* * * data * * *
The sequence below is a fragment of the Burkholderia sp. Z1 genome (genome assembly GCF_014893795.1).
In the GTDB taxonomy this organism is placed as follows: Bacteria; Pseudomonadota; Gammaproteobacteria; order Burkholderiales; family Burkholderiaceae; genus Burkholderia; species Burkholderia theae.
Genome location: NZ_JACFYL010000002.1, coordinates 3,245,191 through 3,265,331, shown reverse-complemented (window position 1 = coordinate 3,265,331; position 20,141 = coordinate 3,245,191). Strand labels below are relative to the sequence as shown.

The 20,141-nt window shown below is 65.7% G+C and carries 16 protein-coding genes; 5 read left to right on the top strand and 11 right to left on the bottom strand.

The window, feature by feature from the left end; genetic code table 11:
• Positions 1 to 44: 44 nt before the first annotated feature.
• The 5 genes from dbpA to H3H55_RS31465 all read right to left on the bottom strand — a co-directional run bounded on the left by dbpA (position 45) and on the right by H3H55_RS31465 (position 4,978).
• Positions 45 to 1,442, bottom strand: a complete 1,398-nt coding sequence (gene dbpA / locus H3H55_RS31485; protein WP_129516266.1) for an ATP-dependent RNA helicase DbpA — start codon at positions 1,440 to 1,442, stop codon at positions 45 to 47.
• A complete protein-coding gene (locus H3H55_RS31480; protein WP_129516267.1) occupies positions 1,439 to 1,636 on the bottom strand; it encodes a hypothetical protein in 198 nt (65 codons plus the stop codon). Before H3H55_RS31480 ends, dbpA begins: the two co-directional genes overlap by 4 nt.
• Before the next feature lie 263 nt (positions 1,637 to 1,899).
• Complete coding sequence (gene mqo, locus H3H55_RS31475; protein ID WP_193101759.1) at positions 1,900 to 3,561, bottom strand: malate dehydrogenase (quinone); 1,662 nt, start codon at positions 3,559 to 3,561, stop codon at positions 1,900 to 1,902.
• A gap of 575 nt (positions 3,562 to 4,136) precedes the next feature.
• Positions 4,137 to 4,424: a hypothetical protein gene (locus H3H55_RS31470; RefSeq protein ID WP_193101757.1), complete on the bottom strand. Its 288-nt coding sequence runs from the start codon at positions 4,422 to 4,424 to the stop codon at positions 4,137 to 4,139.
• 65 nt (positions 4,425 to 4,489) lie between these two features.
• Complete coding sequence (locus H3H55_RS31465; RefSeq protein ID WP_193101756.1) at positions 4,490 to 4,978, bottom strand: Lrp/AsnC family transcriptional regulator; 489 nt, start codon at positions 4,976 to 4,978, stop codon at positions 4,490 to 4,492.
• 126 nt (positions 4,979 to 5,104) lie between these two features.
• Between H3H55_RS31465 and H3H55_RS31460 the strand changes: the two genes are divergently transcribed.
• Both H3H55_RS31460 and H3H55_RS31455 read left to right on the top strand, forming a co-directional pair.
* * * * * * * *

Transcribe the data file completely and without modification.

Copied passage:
The sequence below is a fragment of the Burkholderia sp. Z1 genome (genome assembly GCF_014893795.1).
In the GTDB taxonomy this organism is placed as follows: Bacteria; Pseudomonadota; Gammaproteobacteria; order Burkholderiales; family Burkholderiaceae; genus Burkholderia; species Burkholderia theae.
Genome location: NZ_JACFYL010000002.1, coordinates 3,245,191 through 3,265,331, shown reverse-complemented (window position 1 = coordinate 3,265,331; position 20,141 = coordinate 3,245,191). Strand labels below are relative to the sequence as shown.

The 20,141-nt window shown below is 65.7% G+C and carries 16 protein-coding genes; 5 read left to right on the top strand and 11 right to left on the bottom strand.

The window, feature by feature from the left end; genetic code table 11:
• Positions 1 to 44: 44 nt before the first annotated feature.
• The 5 genes from dbpA to H3H55_RS31465 all read right to left on the bottom strand — a co-directional run bounded on the left by dbpA (position 45) and on the right by H3H55_RS31465 (position 4,978).
• Positions 45 to 1,442, bottom strand: a complete 1,398-nt coding sequence (gene dbpA / locus H3H55_RS31485; protein WP_129516266.1) for an ATP-dependent RNA helicase DbpA — start codon at positions 1,440 to 1,442, stop codon at positions 45 to 47.
• A complete protein-coding gene (locus H3H55_RS31480; protein WP_129516267.1) occupies positions 1,439 to 1,636 on the bottom strand; it encodes a hypothetical protein in 198 nt (65 codons plus the stop codon). Before H3H55_RS31480 ends, dbpA begins: the two co-directional genes overlap by 4 nt.
• Before the next feature lie 263 nt (positions 1,637 to 1,899).
• Complete coding sequence (gene mqo, locus H3H55_RS31475; protein ID WP_193101759.1) at positions 1,900 to 3,561, bottom strand: malate dehydrogenase (quinone); 1,662 nt, start codon at positions 3,559 to 3,561, stop codon at positions 1,900 to 1,902.
• A gap of 575 nt (positions 3,562 to 4,136) precedes the next feature.
• Positions 4,137 to 4,424: a hypothetical protein gene (locus H3H55_RS31470; RefSeq protein ID WP_193101757.1), complete on the bottom strand. Its 288-nt coding sequence runs from the start codon at positions 4,422 to 4,424 to the stop codon at positions 4,137 to 4,139.
• 65 nt (positions 4,425 to 4,489) lie between these two features.
• Complete coding sequence (locus H3H55_RS31465; RefSeq protein ID WP_193101756.1) at positions 4,490 to 4,978, bottom strand: Lrp/AsnC family transcriptional regulator; 489 nt, start codon at positions 4,976 to 4,978, stop codon at positions 4,490 to 4,492.
• 126 nt (positions 4,979 to 5,104) lie between these two features.
• Between H3H55_RS31465 and H3H55_RS31460 the strand changes: the two genes are divergently transcribed.
• Both H3H55_RS31460 and H3H55_RS31455 read left to right on the top strand, forming a co-directional pair.